Se Habla Español   5 comments

“Writing in Spanish, however, will cost you extra.”

Hanging with some Spanish friends last night with the intention of consuming copious amounts of paella, we had three great little wines that are worthy of recommendation.  Now before any of you start to tell me that any REAL self-respecting Spaniard would never have paella for dinner, let me state that they were even quicker to point out to us that paella is a midday meal.  But that given we were “Americans”, they broke with tradition in our honor.  Isn’t that wonderful, our mere presence caused them to overlook who they were for an evening.  Damn good paella– midday, dinner, whatever! 

Well, they almost overlooked who they were.  Normally, most of my daily conversation takes place in English.  But last night there was hardly any of that.  And that made it a truly wonderful evening since these friends were able to converse in their native Castilian.  My spanish is serviceable– in fact I am fairly fluent– but I do not often have the opportunity to converse exclusively in this language.  Thus, there were moments when the conversation was just too fast y furioso.  The Spanish wines definitely helped as they slowed down the rapidity of their delivery in the mother tongue. 

Herewith my saviors: A Godello from Bierzo, which is a tremendous value.  Look for it in this week’s NGW, and two reds from a favorite appellation: Priorato.  Grown in a granite based schist known locally as Llicorella, which imparts a distinctiveness of flavors and a because of its ability to drain extremely well forces the vines to struggle and therefore produce more concentrated fruit, these are wines worth seeking out.

 The wine region Priorat - Llicorella

Alvaro Palacios Camins del Priorat 2009Alvaro Palacios Camins del Priorat 2009  ($18).  This is a starter wine from Priorat from a very respected producer.    Tasty dark fruit that finished with a slightly acidic edge.  Although simply fine, I did not find this effort to be as strong as the 2007.  It was however a nice opening act to the Martinet Bru.  Rated ** 1/2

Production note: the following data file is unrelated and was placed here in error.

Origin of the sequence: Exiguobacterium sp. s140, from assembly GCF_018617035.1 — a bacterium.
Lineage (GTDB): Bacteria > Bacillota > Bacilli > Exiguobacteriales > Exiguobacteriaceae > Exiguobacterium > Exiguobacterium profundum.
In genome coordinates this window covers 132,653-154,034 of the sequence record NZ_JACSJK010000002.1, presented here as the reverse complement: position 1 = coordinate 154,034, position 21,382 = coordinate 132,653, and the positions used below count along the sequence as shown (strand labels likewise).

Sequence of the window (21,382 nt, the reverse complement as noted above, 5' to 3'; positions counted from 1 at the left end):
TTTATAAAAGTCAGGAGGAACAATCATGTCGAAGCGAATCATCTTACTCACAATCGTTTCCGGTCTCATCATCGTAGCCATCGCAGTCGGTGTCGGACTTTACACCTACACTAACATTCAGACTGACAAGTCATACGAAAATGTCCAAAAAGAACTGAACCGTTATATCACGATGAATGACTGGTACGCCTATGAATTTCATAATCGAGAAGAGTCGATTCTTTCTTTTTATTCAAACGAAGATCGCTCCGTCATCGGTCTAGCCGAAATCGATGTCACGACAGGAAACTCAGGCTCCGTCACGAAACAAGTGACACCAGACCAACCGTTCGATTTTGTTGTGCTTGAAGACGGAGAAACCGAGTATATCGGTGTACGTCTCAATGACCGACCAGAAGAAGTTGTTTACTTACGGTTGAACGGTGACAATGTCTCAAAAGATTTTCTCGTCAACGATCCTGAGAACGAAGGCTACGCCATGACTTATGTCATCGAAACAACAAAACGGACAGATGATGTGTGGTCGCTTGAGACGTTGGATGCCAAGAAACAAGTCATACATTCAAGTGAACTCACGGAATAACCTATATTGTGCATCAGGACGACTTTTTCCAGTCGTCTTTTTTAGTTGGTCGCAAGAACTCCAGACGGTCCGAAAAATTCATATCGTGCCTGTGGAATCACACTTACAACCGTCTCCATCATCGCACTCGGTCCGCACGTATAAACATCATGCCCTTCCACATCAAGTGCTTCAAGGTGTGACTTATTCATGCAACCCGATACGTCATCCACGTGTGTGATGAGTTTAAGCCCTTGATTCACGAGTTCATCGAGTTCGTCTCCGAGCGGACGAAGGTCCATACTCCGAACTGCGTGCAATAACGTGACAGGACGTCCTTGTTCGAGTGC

Mas Martinet Viticultors – Martinet Bru Priorat 2007 ($30).  An excellent dose of concentration, dark fruit and earth in a beautiful expression of the marriage between Garnacha and Syrah found here.  All of that preceded by a worthy nose filled with floral and spice aromas.  And this from a vintage that is generally not considered to be the best (e.g. Very Good vs. Excellent).  In a good vintage this would probably be priced much higher.  This is a neat effort from winemaker Sara Pérez that’s worth seeking out.  Rated ***1/2

Se habla Catalan? Click this photo and find out!

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Posted February 25, 2012 by Sybarite Sauvage in Food-Wine-Love

5 responses to “Se Habla Español

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  1. Yum! Priorat is my favorite wine from Spain! Nice pictures too.

  2. Yeah, I love the way her hands speak.
    SS, as I, a newbie, I began experimenting with Spanish wines, i quickly discovered that “Priorat is my favorite wine from Spain!” Later I was to come across a wine “Expert” who informed his readers that if you like Zinfandel (My first wine love was Zin.) you’ll love Prioat. Now that spoke volumes to me, because as is often the case wine “Experts” will try and tell you what to drink, what’s good, and just how to conform, and here I was naturally gravitating to my own palate. I tell people to experiment, to explore different wines so as to discover what they naturally like; without tasting “you’ll” never know.
    Thanks for the links,
    Dennis

    • It’s funny– I never made the connection between Zins which BTW can vary in style from the riper higher alcohol DCV Zins to the Italian Primitivo style (which I sometimes find a bit cloying) and two the birthplace of zin– Czech. Too me the wines of Priorat– which owe a great deal to garnacha and some French varietals in combination with the incredible uniqueness of that place– are in a class all their own. So I just can’t fathom the connection between the two. One thing that does resonate with me however, is your statement regarding your own palate and consciously tasting as much as you can to develop that palate.

      As for Sara– she is a ball of fire. I confess, I can’t understand everything she says in that video, but what I do get makes me want to taste more!

  3. SS, sometime ago I said in a review: “2005 Ferrer Bobet Priorat Red wine (53% Carignane 35% Garnacha, 7% Syrah, and 5% Cabernet Sauvignon) is a beautifully aromatic youthful wine of royal purple color, medium bodied, early palate (Enticingly) gentle and late palate pepper morphing into a finish of spicy effluence. The 2005 Ferrer Bobet Priorat, is not going to knock you over, but is restrained and mature, pure palate pleasure, stand alone or with almost any cuisine.” I would say that there’s plenty of Zinfandel characteristic here, but we all have our own taste. I hope I could tell the difference between the two wines, but you never know: I once had a Merlot I swore was a Zinfandel!
    Be good,
    Dennis

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